This is an entirely oppressive scenario. Devout Muslims and Christians, in order to prove their ‘secularism’, have to give up on their core beliefs (as bowing before other gods is forbidden in their faiths) and it is no surprise that a large majority are unable to do so. It is like asking vegetarian Brahmins to eat meat to prove their secularism. Why must one be forced to do something that their faith – for better or for worse – explicitly prohibits? It is a terrible choice and as mentioned earlier stems from a principle that is itself regressive.
This principle is that secularism means ‘respect for all religions’. In itself it is a fine thing. However, secularism understood solely in this manner means that there is no problem with religion becoming a part of public life i.e politics and governance. It is here that the difficulty arises. As we see day in and day out, mixing religion with politics results in a deadly cocktail that poisons the body politic with communalism.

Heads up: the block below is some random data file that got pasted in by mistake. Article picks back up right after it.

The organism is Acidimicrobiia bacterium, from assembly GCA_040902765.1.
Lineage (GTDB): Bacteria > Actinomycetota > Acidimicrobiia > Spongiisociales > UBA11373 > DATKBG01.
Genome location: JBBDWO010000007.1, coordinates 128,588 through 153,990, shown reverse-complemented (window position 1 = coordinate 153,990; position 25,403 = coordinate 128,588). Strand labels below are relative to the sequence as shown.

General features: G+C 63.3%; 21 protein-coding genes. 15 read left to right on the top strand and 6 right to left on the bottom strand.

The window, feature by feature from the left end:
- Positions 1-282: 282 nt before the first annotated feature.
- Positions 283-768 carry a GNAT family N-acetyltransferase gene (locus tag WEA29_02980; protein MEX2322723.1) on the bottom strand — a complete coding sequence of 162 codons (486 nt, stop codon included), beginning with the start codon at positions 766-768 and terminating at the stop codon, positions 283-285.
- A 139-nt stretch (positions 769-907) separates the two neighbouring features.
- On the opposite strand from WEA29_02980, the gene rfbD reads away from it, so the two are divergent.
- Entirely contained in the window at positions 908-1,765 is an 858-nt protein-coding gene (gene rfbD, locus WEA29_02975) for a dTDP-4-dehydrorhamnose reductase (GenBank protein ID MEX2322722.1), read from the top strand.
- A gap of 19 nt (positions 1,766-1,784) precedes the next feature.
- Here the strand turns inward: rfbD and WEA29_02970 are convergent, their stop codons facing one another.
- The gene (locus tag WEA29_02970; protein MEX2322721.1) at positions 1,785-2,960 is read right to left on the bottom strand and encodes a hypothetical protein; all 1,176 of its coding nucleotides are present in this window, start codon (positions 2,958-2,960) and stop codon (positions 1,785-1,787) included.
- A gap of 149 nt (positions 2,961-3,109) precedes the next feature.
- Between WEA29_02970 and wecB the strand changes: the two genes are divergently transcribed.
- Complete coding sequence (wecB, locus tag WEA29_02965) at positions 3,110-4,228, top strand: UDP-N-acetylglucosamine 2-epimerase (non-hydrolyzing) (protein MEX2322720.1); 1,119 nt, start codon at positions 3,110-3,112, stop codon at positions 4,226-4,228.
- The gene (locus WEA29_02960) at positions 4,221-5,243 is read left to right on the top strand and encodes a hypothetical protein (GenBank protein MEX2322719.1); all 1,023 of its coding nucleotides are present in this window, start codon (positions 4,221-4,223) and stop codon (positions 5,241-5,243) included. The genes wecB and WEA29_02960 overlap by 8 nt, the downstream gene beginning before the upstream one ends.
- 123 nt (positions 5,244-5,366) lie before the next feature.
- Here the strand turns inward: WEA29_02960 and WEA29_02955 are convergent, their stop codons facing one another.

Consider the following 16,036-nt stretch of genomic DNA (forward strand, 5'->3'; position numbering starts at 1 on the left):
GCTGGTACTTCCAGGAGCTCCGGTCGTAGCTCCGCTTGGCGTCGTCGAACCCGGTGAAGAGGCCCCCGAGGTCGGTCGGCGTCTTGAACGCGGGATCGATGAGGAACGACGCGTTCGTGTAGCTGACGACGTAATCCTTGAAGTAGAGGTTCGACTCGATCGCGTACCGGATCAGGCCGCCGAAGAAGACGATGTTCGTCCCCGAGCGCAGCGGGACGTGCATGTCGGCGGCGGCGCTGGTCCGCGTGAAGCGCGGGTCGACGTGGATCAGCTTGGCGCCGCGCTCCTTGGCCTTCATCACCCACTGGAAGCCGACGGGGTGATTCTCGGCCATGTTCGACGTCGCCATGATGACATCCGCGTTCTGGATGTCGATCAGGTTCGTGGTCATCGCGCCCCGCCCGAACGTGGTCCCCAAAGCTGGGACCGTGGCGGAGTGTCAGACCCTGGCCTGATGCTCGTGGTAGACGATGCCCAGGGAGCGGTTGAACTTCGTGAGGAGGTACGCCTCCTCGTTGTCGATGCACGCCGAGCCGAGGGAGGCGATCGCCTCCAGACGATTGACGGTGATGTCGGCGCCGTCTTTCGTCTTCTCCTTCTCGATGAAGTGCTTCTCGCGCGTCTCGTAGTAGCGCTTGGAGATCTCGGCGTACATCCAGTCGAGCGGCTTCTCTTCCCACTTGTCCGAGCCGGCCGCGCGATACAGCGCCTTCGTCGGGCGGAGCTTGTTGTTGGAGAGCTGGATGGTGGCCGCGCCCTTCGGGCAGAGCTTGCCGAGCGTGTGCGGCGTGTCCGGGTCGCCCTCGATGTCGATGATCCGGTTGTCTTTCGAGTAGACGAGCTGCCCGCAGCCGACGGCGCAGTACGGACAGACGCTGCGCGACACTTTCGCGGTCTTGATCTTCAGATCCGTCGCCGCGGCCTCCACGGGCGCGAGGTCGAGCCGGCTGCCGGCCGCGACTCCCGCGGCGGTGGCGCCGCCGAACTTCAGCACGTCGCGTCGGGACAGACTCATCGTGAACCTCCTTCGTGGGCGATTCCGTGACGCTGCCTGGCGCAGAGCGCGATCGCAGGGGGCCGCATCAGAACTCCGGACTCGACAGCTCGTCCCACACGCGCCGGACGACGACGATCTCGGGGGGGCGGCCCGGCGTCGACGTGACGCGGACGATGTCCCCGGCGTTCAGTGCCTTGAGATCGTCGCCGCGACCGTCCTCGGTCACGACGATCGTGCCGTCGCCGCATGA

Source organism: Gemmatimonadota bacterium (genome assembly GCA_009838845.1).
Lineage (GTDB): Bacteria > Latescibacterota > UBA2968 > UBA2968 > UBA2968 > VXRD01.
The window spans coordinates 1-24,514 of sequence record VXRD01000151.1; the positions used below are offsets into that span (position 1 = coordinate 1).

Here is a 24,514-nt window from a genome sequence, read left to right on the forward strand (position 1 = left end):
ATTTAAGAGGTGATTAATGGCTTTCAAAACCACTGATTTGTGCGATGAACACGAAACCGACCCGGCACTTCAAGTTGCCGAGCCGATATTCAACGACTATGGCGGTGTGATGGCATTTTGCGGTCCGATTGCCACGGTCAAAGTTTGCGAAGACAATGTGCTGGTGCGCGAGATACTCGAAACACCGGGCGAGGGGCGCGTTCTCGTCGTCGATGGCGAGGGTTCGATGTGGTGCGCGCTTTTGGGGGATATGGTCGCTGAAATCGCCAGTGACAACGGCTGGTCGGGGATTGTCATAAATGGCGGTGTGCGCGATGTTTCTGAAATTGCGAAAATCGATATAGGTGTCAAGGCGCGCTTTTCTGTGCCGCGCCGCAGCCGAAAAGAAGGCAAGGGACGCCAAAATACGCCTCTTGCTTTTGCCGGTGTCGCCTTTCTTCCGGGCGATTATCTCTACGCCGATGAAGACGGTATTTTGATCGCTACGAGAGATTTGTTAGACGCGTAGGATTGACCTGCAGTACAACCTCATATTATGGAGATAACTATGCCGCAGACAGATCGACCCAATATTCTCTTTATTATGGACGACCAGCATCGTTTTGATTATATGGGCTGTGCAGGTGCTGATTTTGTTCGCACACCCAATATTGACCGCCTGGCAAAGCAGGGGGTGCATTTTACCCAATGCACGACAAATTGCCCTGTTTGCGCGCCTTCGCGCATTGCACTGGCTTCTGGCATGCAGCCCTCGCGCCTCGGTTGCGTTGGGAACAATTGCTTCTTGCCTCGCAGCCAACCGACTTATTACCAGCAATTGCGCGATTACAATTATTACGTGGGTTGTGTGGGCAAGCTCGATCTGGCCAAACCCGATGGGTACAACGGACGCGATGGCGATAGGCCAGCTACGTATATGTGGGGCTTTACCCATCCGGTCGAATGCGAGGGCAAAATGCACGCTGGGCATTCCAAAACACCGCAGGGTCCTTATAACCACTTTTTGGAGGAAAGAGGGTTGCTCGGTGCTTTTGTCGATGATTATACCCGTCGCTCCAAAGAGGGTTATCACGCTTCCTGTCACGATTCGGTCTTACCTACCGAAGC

The infusion of religion into politics has been responsible for the very partition of India and post-Independence both India and Pakistan continue to suffer heavily due to religious violence. There are frequent communal riots, pogroms and massacres in the name of religion. Before elections, the communal frenzy reaches an especially crazed pitch and lives are lost as people kill each other in the name of cows, buffaloes, haircuts, romance, historical figures and so on. There is no limit to absurdity and any aspect of religion can be and is used politically to polarise communities. Understanding secularism as ‘respect for all religions’ provides no counter to this deadly phenomenon and instead encourages competitive religiosity by governments and political parties as they seek to woo different castes, sects and religious groups. Instead of restricting the role of religion it ends up amplifying it and is thus a regressive ideal.